He is best known for a process of using vacuum evaporator to kill bacteria in fresh milk. Borden called his unique product ‘condensed milk’. He took the patent for a system in 1856.
This process made it possible for Union troops to drink fresh milk during the Civil War - and for southerners and westerners to drink fresh milk after the war.
In 1857 Borden with his partners established a small company to produce his new product. In 1858, his partners sold out their share to Jeremiah Milbank, a New York City financier.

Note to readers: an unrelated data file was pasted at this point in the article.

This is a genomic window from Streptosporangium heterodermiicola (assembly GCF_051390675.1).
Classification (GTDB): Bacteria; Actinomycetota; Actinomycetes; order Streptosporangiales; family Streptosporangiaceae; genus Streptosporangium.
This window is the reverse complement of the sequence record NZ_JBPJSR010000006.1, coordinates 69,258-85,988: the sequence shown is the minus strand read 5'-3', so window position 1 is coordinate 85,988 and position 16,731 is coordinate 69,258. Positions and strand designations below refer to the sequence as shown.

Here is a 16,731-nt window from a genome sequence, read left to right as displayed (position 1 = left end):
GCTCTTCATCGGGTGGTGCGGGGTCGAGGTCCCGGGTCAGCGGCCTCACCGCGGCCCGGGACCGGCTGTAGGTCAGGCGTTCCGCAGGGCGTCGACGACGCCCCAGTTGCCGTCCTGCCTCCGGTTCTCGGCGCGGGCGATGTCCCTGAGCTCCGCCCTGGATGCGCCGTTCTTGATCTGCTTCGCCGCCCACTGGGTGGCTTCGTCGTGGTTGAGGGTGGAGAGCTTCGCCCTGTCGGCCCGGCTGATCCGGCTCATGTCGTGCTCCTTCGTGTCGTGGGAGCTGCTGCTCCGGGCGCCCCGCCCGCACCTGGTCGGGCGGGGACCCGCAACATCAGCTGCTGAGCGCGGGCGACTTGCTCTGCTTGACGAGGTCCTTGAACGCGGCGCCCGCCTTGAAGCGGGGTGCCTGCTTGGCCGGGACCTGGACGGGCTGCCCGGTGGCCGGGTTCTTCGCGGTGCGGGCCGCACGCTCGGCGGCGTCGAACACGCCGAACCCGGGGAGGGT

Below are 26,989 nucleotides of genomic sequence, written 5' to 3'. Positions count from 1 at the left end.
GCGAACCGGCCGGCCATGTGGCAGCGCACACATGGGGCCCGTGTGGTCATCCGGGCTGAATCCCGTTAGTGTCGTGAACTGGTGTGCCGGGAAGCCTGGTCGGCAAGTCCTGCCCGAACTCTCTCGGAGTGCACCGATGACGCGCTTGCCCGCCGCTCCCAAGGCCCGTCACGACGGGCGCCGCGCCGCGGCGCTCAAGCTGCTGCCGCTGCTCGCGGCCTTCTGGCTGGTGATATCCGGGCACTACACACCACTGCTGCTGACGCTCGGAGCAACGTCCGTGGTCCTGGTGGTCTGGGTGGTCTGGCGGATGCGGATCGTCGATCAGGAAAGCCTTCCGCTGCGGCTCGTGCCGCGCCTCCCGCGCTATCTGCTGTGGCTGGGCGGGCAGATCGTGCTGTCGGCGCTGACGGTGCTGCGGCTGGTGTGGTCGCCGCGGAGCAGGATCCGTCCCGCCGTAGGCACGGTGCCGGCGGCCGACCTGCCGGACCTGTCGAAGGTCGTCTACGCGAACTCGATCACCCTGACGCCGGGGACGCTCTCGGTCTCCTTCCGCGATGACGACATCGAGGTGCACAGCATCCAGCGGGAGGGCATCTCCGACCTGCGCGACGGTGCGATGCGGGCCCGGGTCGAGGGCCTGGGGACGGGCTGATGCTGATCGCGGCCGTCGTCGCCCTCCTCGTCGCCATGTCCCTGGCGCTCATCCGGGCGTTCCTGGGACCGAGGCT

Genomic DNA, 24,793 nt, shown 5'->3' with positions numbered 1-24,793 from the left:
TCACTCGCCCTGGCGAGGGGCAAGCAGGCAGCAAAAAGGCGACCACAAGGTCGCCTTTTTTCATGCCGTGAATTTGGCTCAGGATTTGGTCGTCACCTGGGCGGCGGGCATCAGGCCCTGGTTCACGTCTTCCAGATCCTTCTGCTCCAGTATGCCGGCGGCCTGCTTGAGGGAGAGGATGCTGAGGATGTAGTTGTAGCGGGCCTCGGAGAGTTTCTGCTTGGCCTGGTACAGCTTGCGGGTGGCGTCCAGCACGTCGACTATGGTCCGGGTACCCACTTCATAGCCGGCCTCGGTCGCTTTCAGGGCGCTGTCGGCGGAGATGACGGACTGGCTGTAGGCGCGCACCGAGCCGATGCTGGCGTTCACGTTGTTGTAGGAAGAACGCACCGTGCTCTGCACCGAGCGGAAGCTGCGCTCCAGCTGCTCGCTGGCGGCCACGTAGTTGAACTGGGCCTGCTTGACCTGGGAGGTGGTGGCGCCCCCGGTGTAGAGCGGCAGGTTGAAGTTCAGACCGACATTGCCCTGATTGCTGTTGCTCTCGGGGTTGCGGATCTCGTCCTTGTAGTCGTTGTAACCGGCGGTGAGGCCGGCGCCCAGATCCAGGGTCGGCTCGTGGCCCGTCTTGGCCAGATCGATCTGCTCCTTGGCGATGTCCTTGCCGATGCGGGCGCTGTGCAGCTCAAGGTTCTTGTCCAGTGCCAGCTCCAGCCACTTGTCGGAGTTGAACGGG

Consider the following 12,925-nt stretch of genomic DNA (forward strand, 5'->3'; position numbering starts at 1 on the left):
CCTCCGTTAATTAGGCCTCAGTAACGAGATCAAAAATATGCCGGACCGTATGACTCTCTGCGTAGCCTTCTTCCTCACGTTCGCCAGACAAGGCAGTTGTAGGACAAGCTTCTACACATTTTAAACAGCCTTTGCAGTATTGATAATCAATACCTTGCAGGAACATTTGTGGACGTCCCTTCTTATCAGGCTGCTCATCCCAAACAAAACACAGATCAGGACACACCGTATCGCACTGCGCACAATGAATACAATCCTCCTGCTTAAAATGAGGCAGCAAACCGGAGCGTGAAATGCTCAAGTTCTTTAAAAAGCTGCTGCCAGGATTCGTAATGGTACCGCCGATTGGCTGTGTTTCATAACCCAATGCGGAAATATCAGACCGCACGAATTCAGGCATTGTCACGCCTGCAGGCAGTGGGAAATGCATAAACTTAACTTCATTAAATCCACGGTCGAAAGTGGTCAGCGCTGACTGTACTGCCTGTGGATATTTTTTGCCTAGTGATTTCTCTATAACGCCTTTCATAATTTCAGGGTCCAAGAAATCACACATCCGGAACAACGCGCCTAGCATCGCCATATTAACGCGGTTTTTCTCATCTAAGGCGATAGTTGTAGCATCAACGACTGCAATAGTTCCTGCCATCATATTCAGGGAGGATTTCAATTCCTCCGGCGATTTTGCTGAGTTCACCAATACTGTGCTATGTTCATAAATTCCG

Under the new management, Borden’s Eagle Brand of condensed milk became a fast selling item.
The Civil War was a huge boost to the company, and even after licensing other manufacturers to produce condensed milk, Borden could not keep up with the demand for supplies for troops on both sides of the conflict.
In the 1920s, Borden’s company promoted infant welfare by teaching immigrant mothers that the best way to provide their infants with pure milk was to open a sterilized can of milk rather than buying powdered milk in bulk from a milk station.
In 1919 the company changed its name to the Borden Company and throughout the twentieth century purchased a number of smaller companies to capture supermarket shelf space.
In 1929 the company acquired a small company that made glue from casein, a by-product of skim milk.
Gail Borden Jr. died on January 11, 1874, in Borden leaving behind a thriving business, two sons and a host of inventions and parents.